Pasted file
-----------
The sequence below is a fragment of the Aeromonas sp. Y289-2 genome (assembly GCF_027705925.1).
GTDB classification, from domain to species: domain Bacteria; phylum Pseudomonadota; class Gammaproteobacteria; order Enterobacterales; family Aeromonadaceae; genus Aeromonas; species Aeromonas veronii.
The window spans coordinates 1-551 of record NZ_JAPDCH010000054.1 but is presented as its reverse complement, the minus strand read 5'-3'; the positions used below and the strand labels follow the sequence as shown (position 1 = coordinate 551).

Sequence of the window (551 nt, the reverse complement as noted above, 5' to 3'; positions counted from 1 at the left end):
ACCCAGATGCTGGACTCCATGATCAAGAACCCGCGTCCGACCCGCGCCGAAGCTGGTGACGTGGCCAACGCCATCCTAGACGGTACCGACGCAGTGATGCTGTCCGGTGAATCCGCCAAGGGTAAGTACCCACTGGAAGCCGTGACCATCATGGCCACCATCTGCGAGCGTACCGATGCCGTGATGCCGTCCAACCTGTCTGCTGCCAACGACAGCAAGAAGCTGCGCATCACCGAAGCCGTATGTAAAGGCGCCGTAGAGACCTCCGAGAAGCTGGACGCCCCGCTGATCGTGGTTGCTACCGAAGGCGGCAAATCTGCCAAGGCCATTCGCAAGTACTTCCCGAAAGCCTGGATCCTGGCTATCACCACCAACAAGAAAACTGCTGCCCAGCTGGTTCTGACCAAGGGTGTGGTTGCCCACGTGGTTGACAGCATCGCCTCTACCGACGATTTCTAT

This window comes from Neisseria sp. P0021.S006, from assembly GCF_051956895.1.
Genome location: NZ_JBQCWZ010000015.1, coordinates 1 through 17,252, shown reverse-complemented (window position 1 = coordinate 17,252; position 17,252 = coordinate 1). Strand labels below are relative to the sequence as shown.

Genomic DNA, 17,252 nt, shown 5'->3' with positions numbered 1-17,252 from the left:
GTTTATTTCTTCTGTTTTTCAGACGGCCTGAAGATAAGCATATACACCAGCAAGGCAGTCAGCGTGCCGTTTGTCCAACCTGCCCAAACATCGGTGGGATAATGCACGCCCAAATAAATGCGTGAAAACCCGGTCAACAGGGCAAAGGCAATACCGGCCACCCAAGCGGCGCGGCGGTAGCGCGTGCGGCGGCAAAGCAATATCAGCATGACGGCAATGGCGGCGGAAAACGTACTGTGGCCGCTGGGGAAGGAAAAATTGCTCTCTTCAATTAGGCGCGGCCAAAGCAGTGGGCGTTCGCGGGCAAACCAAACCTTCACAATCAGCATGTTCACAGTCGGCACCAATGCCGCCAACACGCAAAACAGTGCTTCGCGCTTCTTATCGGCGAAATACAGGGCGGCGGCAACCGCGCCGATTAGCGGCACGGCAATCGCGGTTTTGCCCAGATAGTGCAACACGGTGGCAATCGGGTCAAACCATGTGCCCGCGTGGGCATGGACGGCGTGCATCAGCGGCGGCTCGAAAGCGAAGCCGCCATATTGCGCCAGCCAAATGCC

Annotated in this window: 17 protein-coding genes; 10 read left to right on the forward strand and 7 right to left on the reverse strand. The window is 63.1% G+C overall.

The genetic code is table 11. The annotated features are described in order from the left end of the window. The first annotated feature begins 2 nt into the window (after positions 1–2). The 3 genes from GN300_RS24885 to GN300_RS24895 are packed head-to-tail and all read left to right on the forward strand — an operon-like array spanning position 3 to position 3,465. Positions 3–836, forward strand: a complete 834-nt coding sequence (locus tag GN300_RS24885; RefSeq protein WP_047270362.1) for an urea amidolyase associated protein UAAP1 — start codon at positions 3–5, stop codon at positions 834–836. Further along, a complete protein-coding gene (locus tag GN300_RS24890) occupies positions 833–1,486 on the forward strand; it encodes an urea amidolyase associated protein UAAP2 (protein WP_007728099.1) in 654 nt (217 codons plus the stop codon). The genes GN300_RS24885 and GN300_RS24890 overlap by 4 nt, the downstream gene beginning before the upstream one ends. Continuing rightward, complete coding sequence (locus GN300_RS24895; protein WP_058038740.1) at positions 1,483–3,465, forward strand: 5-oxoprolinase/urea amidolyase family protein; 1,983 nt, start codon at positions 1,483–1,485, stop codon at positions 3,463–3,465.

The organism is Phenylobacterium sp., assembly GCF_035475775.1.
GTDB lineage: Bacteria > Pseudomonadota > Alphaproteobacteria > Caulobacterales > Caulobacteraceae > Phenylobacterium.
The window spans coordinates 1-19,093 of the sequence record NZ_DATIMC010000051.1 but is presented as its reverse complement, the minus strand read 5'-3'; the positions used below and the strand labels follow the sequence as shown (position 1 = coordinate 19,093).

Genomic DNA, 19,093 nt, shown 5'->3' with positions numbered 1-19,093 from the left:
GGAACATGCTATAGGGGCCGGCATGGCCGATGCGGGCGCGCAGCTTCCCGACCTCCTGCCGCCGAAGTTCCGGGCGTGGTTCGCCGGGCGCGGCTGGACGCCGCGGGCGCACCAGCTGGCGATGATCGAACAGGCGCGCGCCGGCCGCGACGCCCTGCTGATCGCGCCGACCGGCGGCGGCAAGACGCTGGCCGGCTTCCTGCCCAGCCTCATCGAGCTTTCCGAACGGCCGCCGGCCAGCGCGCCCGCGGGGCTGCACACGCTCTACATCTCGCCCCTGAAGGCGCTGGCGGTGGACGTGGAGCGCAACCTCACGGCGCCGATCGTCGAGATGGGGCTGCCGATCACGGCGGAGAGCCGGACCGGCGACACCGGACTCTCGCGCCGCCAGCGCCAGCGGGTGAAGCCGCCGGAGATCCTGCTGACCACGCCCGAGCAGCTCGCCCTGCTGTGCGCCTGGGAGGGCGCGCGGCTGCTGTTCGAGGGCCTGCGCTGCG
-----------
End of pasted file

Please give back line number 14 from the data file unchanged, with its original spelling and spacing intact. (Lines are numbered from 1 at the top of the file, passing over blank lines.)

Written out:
The window spans coordinates 1-19,093 of the sequence record NZ_DATIMC010000051.1 but is presented as its reverse complement, the minus strand read 5'-3'; the positions used below and the strand labels follow the sequence as shown (position 1 = coordinate 19,093).